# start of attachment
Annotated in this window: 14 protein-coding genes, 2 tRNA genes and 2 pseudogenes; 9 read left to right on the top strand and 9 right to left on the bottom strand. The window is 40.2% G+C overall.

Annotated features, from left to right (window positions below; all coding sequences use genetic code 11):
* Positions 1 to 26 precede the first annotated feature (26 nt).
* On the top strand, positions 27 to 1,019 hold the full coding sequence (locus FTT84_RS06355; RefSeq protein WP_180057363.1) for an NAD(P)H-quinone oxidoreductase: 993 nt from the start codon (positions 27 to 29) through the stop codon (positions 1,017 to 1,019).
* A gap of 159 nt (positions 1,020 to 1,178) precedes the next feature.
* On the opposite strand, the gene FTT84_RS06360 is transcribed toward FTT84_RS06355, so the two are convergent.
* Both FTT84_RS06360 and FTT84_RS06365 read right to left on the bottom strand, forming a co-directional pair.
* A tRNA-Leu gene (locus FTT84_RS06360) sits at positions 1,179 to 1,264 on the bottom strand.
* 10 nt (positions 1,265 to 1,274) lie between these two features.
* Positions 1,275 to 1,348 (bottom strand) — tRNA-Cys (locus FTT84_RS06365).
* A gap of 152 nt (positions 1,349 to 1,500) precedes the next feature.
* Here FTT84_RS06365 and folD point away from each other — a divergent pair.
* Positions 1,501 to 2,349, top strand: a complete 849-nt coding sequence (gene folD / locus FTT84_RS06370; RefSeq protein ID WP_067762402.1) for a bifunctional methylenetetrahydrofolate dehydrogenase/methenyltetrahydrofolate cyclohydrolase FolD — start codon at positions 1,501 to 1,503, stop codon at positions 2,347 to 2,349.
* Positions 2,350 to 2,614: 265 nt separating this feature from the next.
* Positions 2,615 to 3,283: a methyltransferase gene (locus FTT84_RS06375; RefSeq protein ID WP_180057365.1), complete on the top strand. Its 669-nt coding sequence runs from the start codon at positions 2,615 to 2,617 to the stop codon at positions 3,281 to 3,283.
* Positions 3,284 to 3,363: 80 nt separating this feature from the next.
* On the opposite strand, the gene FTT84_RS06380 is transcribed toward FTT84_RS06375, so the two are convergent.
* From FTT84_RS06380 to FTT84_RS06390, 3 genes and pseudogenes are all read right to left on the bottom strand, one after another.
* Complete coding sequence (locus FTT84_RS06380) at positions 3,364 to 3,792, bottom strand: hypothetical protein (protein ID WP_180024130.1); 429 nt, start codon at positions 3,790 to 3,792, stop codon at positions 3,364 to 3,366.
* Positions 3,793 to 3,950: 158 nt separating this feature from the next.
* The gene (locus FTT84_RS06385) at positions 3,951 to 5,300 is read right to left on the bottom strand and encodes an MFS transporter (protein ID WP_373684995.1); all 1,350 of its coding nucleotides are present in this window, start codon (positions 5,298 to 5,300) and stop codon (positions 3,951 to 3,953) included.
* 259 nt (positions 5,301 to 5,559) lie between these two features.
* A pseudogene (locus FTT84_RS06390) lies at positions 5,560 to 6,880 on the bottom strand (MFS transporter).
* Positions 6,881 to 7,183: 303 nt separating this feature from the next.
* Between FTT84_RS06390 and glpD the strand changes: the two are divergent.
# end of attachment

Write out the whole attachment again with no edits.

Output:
Annotated in this window: 14 protein-coding genes, 2 tRNA genes and 2 pseudogenes; 9 read left to right on the top strand and 9 right to left on the bottom strand. The window is 40.2% G+C overall.

Annotated features, from left to right (window positions below; all coding sequences use genetic code 11):
* Positions 1 to 26 precede the first annotated feature (26 nt).
* On the top strand, positions 27 to 1,019 hold the full coding sequence (locus FTT84_RS06355; RefSeq protein WP_180057363.1) for an NAD(P)H-quinone oxidoreductase: 993 nt from the start codon (positions 27 to 29) through the stop codon (positions 1,017 to 1,019).
* A gap of 159 nt (positions 1,020 to 1,178) precedes the next feature.
* On the opposite strand, the gene FTT84_RS06360 is transcribed toward FTT84_RS06355, so the two are convergent.
* Both FTT84_RS06360 and FTT84_RS06365 read right to left on the bottom strand, forming a co-directional pair.
* A tRNA-Leu gene (locus FTT84_RS06360) sits at positions 1,179 to 1,264 on the bottom strand.
* 10 nt (positions 1,265 to 1,274) lie between these two features.
* Positions 1,275 to 1,348 (bottom strand) — tRNA-Cys (locus FTT84_RS06365).
* A gap of 152 nt (positions 1,349 to 1,500) precedes the next feature.
* Here FTT84_RS06365 and folD point away from each other — a divergent pair.
* Positions 1,501 to 2,349, top strand: a complete 849-nt coding sequence (gene folD / locus FTT84_RS06370; RefSeq protein ID WP_067762402.1) for a bifunctional methylenetetrahydrofolate dehydrogenase/methenyltetrahydrofolate cyclohydrolase FolD — start codon at positions 1,501 to 1,503, stop codon at positions 2,347 to 2,349.
* Positions 2,350 to 2,614: 265 nt separating this feature from the next.
* Positions 2,615 to 3,283: a methyltransferase gene (locus FTT84_RS06375; RefSeq protein ID WP_180057365.1), complete on the top strand. Its 669-nt coding sequence runs from the start codon at positions 2,615 to 2,617 to the stop codon at positions 3,281 to 3,283.
* Positions 3,284 to 3,363: 80 nt separating this feature from the next.
* On the opposite strand, the gene FTT84_RS06380 is transcribed toward FTT84_RS06375, so the two are convergent.
* From FTT84_RS06380 to FTT84_RS06390, 3 genes and pseudogenes are all read right to left on the bottom strand, one after another.
* Complete coding sequence (locus FTT84_RS06380) at positions 3,364 to 3,792, bottom strand: hypothetical protein (protein ID WP_180024130.1); 429 nt, start codon at positions 3,790 to 3,792, stop codon at positions 3,364 to 3,366.
* Positions 3,793 to 3,950: 158 nt separating this feature from the next.
* The gene (locus FTT84_RS06385) at positions 3,951 to 5,300 is read right to left on the bottom strand and encodes an MFS transporter (protein ID WP_373684995.1); all 1,350 of its coding nucleotides are present in this window, start codon (positions 5,298 to 5,300) and stop codon (positions 3,951 to 3,953) included.
* 259 nt (positions 5,301 to 5,559) lie between these two features.
* A pseudogene (locus FTT84_RS06390) lies at positions 5,560 to 6,880 on the bottom strand (MFS transporter).
* Positions 6,881 to 7,183: 303 nt separating this feature from the next.
* Between FTT84_RS06390 and glpD the strand changes: the two are divergent.